By: D. David Jilek, RMA, CAIA®

On June 2, the Chicago Board Options Exchange Volatility Index® or VIX1 reached a year-to-date closing low of 9.75, just above its all-time low of 9.31 in December 1993. While some have expressed a view that widespread volatility selling2 has driven volatility to “artificially” low levels, we do not share this view. We believe that low volatility is driven by other factors.

Recent research from Barclay’s Equity Research3 examined the effect of volatility selling from multiple perspectives and determined that volatility selling through instruments such as index options, VIX futures and variance swaps is not likely contributing to low volatility. This is consistent with our own research.

In fact, the lowest volatility periods in equity market history occurred before volatility selling was a widespread technique, including 1995 and 2006, when VIX was persistently around 12 and reached a low point below 10.5. In addition, recent low volatility isn’t confined to the U.S. stock market. It’s a global phenomenon, existing even in markets where access to volatility selling instruments and techniques is limited.

Fundamental and Structural Factors Are Dampening Volatility
Our view is that implied volatility4 is low because realized volatility5 is low. Further, key fundamental and structural reasons are behind low realized volatility. These range from the simple – e.g. an improving global economic backdrop, strong earnings growth and confidence in central bank policies – to the more subtle and complex – e.g. increased indexation, algorithmic trading increasing as a percentage of overall trading volume and low cross-sectional stock correlation.

Extended periods of well below average volatility have existed in the past and have lasted for months or even years. Given the fundamental and structural volatility dampeners present today, the current low volatility is not very surprising or unprecedented, despite distinct external market factors that could potentially trigger higher volatility.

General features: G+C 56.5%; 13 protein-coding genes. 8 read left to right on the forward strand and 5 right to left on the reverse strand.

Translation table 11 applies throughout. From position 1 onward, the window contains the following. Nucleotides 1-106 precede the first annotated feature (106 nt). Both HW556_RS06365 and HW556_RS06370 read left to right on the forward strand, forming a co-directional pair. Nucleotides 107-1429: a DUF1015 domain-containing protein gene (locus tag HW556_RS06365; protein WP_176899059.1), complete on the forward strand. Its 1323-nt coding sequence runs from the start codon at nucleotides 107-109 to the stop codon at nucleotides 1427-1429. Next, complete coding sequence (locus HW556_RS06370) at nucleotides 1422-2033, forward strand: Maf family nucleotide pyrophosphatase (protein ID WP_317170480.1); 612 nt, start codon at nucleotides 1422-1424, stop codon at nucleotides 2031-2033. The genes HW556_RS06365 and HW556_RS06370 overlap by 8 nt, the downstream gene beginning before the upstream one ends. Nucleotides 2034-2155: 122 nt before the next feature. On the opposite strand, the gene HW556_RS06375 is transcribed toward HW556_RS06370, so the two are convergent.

How Low Can It Go?
VIX could go even lower than it is today. The spread6 between implied and realized volatility is larger than normal (5 points as of June 2, 2017, as compared to a more typical spread of less than 4 points). History suggests both realized volatility and VIX could fall meaningfully below current levels since the lowest quarter of realized volatility for the S&P 500 Index (USD) was an annualized standard deviation of just 3.7% in the first quarter of 1964. Although implied volatility typically exceeds realized volatility, if current realized volatility dropped near all-time lows, VIX could easily set a new record low.

How Long May the Quiet Last?
There is no way to know how much time will pass until the market experiences higher volatility. Once VIX reached its low point during past periods of low volatility, it has historically taken approximately three months to nearly a year for VIX to climb back to its long-term average of 20 and even longer for a significant downside event to materialize that causes VIX to spike above 30. This historical evidence suggests we could be in a low volatility environment for a while yet.

1 The CBOE Volatility Index (the VIX) measures expected future (30-day) volatility of the S&P 500® Index and is derived from the prices of S&P 500® Index options. An option is a contract that gives its owner the right, but not the obligation, to buy or sell a specified amount of an underlying security at a specified price within a specified time.
2 Volatility selling refers to the use of derivatives in the attempt to monetize the implied volatility priced into the S&P 500® Index options market.
3 Index Volatility Weekly, “Is volatility selling contributing to low volatility?”, Barclays Equity Research, January 25, 2017.
4 Implied volatility is the expected future volatility of a index’s or security’s price over a specific period of time.
5 Realized volatility, or historical volatility, refers to an estimate of an index’s or security’s price variation in the past, usually expressed as a standard deviation.
6 Here, the term spread refers to the difference between two volatility measurements.

This material is provided for informational purposes only and should not be construed as investment advice. The views and opinions expressed above as of June 2, 2017, may change based on market and other conditions. There can be no assurance that developments will transpire as forecasted.

All Investments carry risk, including risk of loss.